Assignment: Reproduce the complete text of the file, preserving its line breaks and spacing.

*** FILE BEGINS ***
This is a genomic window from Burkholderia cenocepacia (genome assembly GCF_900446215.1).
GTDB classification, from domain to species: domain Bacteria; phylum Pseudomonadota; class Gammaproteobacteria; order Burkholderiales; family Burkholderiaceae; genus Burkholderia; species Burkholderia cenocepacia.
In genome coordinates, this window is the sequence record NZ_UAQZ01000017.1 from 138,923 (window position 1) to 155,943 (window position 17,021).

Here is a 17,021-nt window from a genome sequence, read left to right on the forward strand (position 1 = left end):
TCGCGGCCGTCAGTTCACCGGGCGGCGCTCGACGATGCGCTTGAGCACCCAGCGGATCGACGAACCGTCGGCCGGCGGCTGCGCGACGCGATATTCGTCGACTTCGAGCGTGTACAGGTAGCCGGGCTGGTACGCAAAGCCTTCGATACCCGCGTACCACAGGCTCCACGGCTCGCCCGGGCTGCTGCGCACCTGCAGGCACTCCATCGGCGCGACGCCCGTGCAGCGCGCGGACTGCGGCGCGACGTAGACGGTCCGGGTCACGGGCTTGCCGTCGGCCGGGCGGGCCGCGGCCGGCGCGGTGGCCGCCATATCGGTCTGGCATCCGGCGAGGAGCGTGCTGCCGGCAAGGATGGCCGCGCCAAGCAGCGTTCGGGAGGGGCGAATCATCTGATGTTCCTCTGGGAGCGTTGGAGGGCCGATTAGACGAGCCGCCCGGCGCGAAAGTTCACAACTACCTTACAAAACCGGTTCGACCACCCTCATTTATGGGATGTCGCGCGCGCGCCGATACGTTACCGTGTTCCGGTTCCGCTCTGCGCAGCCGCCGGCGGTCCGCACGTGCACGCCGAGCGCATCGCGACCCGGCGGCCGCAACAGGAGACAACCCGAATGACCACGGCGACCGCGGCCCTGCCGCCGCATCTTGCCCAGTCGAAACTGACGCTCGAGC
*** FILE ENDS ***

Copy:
This is a genomic window from Burkholderia cenocepacia (genome assembly GCF_900446215.1).
GTDB classification, from domain to species: domain Bacteria; phylum Pseudomonadota; class Gammaproteobacteria; order Burkholderiales; family Burkholderiaceae; genus Burkholderia; species Burkholderia cenocepacia.
In genome coordinates, this window is the sequence record NZ_UAQZ01000017.1 from 138,923 (window position 1) to 155,943 (window position 17,021).

Here is a 17,021-nt window from a genome sequence, read left to right on the forward strand (position 1 = left end):
TCGCGGCCGTCAGTTCACCGGGCGGCGCTCGACGATGCGCTTGAGCACCCAGCGGATCGACGAACCGTCGGCCGGCGGCTGCGCGACGCGATATTCGTCGACTTCGAGCGTGTACAGGTAGCCGGGCTGGTACGCAAAGCCTTCGATACCCGCGTACCACAGGCTCCACGGCTCGCCCGGGCTGCTGCGCACCTGCAGGCACTCCATCGGCGCGACGCCCGTGCAGCGCGCGGACTGCGGCGCGACGTAGACGGTCCGGGTCACGGGCTTGCCGTCGGCCGGGCGGGCCGCGGCCGGCGCGGTGGCCGCCATATCGGTCTGGCATCCGGCGAGGAGCGTGCTGCCGGCAAGGATGGCCGCGCCAAGCAGCGTTCGGGAGGGGCGAATCATCTGATGTTCCTCTGGGAGCGTTGGAGGGCCGATTAGACGAGCCGCCCGGCGCGAAAGTTCACAACTACCTTACAAAACCGGTTCGACCACCCTCATTTATGGGATGTCGCGCGCGCGCCGATACGTTACCGTGTTCCGGTTCCGCTCTGCGCAGCCGCCGGCGGTCCGCACGTGCACGCCGAGCGCATCGCGACCCGGCGGCCGCAACAGGAGACAACCCGAATGACCACGGCGACCGCGGCCCTGCCGCCGCATCTTGCCCAGTCGAAACTGACGCTCGAGC